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I bought my first house in 1980, when Jimmy Carter was still president.
I believe the interest rate on our 20 year mortgage was north of 18%.

And if the leftist policies of the current administration can not be checked, the Jimmy Carter years will look like The Good Old Days.
 

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The fixed mortgage is a good hedge on inflation ONLY if your income is going to rise with inflation. If it doesn’t the mortgage is just another difficult bill to pay.

Suggest you “make” $10,000 a month and didn’t pledge more then 20% to your mortgage or $2,000 a month. You invest $1500 a month in retirement savings and live nicely on $6500. Only it’s a year into Biden and what was $6500 is now $7,500. Your income went up to $10,500 but now you only have $1,000 left for retirement instead of $1,500. That sounds ok because it’s a year, but what if it’s six months, or three months?

Carry it another “period” and say what was $7,500 for comfortable living is now $9,000. Let’s say your income stayed the same at $10,500. Now you have to change your lifestyle.
 

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While a low interest fixed rate may have its advantages, the advantage of no mortgage means no one can take our farm as long as I pay the taxes on it.
Looking back here reminded me of why we did what we did. Our interest rate was not as high but my wife decided she wanted a 15 year mortgage. There were times it hurt yet now we are mortgage free. Good decision decided by her and her sister. I didn't agree at the time but I'm damn glad I didn't push the point.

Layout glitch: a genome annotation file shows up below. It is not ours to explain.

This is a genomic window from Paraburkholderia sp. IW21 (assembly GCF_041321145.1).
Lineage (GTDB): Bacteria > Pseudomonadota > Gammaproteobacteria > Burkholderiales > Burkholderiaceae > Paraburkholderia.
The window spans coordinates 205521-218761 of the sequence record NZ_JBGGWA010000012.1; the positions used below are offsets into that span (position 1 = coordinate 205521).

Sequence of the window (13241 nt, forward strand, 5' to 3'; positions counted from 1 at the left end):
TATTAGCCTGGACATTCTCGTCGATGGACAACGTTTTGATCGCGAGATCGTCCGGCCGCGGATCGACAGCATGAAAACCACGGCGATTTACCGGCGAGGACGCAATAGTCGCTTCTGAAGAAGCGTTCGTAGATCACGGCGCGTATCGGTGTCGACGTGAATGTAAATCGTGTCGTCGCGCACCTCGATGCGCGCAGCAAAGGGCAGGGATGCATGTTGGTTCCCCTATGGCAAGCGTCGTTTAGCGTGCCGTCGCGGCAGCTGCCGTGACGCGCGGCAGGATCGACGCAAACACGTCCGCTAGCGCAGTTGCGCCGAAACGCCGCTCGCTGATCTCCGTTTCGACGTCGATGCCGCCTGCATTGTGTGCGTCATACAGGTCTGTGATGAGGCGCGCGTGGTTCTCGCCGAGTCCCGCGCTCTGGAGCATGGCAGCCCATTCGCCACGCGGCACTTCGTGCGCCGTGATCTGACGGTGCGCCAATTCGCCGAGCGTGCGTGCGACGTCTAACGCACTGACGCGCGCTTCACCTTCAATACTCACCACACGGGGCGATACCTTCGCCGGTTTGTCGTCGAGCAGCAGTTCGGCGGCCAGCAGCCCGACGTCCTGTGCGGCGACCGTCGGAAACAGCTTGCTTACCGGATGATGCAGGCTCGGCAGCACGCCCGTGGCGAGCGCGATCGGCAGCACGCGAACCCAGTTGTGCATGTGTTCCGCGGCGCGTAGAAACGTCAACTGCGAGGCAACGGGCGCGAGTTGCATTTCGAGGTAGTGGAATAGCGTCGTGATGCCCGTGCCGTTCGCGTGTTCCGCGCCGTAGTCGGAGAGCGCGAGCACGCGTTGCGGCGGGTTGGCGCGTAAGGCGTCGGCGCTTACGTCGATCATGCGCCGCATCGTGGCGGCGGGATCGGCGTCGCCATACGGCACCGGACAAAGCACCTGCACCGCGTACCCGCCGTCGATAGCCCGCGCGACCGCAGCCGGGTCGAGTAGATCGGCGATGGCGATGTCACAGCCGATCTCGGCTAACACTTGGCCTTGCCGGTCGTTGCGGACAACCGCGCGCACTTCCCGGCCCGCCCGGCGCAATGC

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Used to listen to a TV preacher financial guy or two on TV who calimed a 30 year mortage could be cut in half by using an amortization table to figure how much is the principal portion on the last payment due under the loan and send it to em with instructions to apply it to the principle only and not the interest. Having explored the option a bit it seems like making an extra house payment per year comes pretty close to doing the same thing.
 

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[QUOTE=" I believe it's advantageous to milk a low, fixed rate is long as possible with minimum payments. What are your thoughts?
[/QUOTE]

There's something magical about having zero mortgage, but yes - what you're saying makes total sense!
 

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Debt makes people do things and make decisions that are often not in their best interests.

Pay off any debts and live on your own terms.

Godspeed
Exactly. Debt makes you a slave to those you owe.
 
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Not sure what is the best option now, but it looks like the premise you describe can be of use now. The inflation is hitting hard, and I am not sure I want to take a loan from a local bank anymore. The rates change daily, and it is hard to guess which option to choose if you are not a professional. That’s why I have decided to hire Mortgage Broker Sunderland to help me make the right decision. Our first session will be on Monday, and I hope to hear good advice from them because I paid significant money for it. I have heard only good recommendations about this company and hope they will help me.